Ever since submarines began diving beneath the waves, there have been concerns about whether or not crewmen could be rescued if a boat found itself unable to return to the surface. In the 15 April 1958 edition of Our Navy magazine, Don Smith describes how USS SEA OWL (SS-405) proved, in real-world conditions, that survival was possible.

“USS SEA OWL (SS-405), a fleet-snorkel submarine based at New London, recently made an important contribution in the field of submarine escape.

“SEA OWL, operating near St. Thomas, Virgin Island, last month, became the first submarine in history to hold requalifications in submarine escape at sea by the ‘buoyant ascent’ method of escape.

“Until SEA OWL’s training operation, initial qualifying and requalifying had been done exclusively at the submarine escape training tanks at the U.S. Naval Submarine Base, New London, and at the naval installation at Pearl Harbor.

“The submarine, part of Submarine Squadron Eight, demonstrated the practicability of the buoyant ascent escape route. In the near future, it is expected that all Atlantic Fleet undersea craft will use this method for requalification.

“Buoyant ascent—or ‘blow-and-go’ as submariners refer to it—was approved as the primary means of escape two years ago by the Chief of Naval Operations. Since then, more than 7,000 men have qualified by buoyant ascent at the New London training tank.

“This escape method works like this: An escapee, wearing a ‘Mae West’ life-jacket, exhales almost completely and then begins his ascent, exhaling the entire trip to the surface. The jacket carries him upward as a rate about 375 feet per minute.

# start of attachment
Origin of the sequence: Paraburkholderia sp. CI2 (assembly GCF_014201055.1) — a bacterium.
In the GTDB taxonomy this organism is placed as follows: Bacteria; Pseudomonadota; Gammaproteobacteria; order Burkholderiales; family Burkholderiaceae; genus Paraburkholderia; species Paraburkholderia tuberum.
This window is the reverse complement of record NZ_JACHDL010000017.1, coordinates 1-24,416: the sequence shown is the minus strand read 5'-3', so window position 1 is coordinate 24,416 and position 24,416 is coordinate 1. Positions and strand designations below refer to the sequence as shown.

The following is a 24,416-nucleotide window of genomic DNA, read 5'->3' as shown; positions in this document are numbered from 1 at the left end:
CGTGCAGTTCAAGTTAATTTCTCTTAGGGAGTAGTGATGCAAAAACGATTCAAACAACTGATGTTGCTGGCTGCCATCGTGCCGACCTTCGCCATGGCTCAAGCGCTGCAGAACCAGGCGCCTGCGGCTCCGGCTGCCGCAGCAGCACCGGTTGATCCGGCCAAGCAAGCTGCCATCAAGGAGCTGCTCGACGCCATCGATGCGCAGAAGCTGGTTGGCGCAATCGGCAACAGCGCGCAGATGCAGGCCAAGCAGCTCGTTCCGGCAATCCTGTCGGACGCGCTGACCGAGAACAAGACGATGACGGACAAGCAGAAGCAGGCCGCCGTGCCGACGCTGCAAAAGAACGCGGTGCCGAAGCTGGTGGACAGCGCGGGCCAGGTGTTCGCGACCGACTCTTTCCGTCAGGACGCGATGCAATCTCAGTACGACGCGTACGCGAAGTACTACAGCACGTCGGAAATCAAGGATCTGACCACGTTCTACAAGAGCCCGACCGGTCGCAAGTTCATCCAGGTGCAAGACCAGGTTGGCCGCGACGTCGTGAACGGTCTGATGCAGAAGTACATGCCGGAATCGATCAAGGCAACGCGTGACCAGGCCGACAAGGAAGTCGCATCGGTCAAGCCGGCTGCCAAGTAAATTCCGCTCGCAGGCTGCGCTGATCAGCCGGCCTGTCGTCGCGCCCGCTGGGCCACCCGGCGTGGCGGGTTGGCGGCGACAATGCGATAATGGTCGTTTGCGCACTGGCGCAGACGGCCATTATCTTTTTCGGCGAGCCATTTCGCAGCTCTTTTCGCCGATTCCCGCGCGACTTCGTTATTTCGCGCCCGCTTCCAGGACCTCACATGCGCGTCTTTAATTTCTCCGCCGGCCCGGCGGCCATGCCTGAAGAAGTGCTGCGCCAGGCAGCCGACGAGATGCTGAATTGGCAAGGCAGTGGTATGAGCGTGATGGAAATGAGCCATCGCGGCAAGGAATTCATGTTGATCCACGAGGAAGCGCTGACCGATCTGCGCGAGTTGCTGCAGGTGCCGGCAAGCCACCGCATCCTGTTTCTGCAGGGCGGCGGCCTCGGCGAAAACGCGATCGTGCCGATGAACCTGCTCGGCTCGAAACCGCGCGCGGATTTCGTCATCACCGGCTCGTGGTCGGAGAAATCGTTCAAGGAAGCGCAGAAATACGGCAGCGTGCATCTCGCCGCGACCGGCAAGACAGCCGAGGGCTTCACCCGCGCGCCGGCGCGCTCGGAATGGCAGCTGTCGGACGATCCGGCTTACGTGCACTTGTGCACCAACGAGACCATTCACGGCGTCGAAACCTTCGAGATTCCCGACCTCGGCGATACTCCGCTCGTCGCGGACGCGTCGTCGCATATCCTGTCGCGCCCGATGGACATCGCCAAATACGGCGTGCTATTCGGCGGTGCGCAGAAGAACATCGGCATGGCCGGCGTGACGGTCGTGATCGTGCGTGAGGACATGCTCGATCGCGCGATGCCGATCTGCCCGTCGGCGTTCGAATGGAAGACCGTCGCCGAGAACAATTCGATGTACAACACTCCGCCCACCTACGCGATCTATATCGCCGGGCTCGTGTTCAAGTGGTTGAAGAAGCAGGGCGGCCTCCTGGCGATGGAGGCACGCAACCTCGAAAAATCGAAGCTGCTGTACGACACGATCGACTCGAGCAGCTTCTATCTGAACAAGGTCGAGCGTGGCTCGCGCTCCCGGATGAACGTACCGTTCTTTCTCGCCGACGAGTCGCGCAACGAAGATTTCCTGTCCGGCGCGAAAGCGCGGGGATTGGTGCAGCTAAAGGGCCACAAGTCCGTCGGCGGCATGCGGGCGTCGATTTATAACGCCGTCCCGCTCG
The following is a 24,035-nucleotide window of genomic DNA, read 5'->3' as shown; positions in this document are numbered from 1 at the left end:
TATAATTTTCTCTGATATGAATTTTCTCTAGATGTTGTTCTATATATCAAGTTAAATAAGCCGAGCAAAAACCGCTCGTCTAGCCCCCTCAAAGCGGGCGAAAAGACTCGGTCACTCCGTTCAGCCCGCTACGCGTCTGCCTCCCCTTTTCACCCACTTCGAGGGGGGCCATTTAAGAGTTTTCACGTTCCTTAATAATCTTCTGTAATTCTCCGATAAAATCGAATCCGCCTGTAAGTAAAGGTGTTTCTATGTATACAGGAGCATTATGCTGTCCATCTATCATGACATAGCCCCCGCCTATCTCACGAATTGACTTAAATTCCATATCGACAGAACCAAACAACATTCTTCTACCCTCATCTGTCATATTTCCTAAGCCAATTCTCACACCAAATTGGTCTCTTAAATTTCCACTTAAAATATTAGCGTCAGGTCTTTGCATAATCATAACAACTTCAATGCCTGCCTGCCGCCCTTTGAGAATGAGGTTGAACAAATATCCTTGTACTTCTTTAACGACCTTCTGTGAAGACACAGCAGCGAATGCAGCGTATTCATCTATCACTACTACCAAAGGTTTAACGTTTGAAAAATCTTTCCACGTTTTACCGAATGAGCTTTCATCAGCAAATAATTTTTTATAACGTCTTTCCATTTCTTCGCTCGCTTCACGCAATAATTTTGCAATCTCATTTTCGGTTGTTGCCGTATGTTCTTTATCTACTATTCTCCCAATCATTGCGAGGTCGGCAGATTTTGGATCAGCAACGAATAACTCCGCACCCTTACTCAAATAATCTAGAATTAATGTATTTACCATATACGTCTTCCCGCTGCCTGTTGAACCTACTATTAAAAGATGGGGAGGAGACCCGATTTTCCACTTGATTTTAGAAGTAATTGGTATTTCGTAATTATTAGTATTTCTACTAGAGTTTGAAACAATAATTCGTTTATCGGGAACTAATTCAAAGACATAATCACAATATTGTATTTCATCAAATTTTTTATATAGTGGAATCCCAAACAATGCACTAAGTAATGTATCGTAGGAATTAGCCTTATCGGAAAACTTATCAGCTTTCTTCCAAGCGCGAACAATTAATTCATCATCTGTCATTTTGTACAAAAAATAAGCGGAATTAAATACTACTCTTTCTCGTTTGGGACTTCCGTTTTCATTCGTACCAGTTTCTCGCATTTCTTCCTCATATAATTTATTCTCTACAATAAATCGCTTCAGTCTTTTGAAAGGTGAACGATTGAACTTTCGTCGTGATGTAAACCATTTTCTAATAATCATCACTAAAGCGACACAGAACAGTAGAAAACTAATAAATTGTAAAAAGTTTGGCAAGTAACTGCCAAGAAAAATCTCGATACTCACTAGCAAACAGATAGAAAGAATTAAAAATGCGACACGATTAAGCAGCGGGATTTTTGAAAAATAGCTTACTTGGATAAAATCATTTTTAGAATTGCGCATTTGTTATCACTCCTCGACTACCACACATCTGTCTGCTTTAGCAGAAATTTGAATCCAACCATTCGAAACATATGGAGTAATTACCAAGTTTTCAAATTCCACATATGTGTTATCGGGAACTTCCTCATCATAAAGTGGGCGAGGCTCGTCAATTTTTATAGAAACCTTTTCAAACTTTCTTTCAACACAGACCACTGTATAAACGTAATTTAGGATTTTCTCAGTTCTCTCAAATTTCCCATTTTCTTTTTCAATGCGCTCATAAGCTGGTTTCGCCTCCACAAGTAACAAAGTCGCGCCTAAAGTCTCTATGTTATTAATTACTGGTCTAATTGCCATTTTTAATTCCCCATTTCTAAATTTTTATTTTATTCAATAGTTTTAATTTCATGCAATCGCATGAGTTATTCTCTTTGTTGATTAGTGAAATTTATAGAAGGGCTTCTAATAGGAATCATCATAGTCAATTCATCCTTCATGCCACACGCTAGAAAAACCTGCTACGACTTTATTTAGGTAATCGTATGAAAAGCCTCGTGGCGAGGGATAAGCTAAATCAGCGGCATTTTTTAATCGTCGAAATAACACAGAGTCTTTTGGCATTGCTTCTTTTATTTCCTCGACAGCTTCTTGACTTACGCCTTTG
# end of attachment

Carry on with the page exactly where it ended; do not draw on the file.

“Although other submarines have sprung divers to the surface through the ‘escape trunk’ by this method, SEA OWL can boast of being the first to requalify her crew by this method.

“The Atlantic Fleet ship, assisted by the Submarine Rescue Vessel KITTIWAKE (ASR-13), out of Norfolk, Va., performed the training operation with the escape trunk about 15 feet below the surface.

“The trunk, located in the forward torpedo room, enables a few men to enter simultaneously for escape. The pressure in the trunk is equalized with water or air, giving escapees a chance to open the hatch and leave the ship.

“…Capt. Walter Welham, Submarine Force medical officer, gave physical check-ups to escapees and inspected the operation of the escaping gear prior to the exercise.

“ ‘I thought the operation was highly successful,’ the Navy doctor said. ‘The only complaint on the part of the SEA OWL crew was that the water wasn’t deep enough.

“ ‘However, this being the first escape by buoyant ascent from the open sea, depth was limited purposely to permit familiarization with equipment and to gain proficiency in operation of the escape trunk.’

“Captain Welham pointed out that SEA OWL’s escape training demonstrated not only the practicability of this escape method but also gave the crew training in the use of the escape trunk. Lack of familiarization with the trunk has on some occasions made escape impossible in past submarine disasters.

“George L. Caruthers, a 20-year-old seaman, and one of the sailors to requalify at sea, had this to say:

“ ‘There were a lot of guys who had doubts whether the method would actually work. But there’s a lot more faith in buoyant ascent now that we’ve seen that it really works and no one was hurt. I thought it was a ball.’ ”

Today's submariners practice escapes in this brand-new, cutting-edge trainer at Submarine Base New London. It's 37 feet deep and holds 84,000 gallons of water.

Today’s submariners practice escapes in this brand-new, cutting-edge trainer at Submarine Base New London. It’s 37 feet deep and holds 84,000 gallons of water.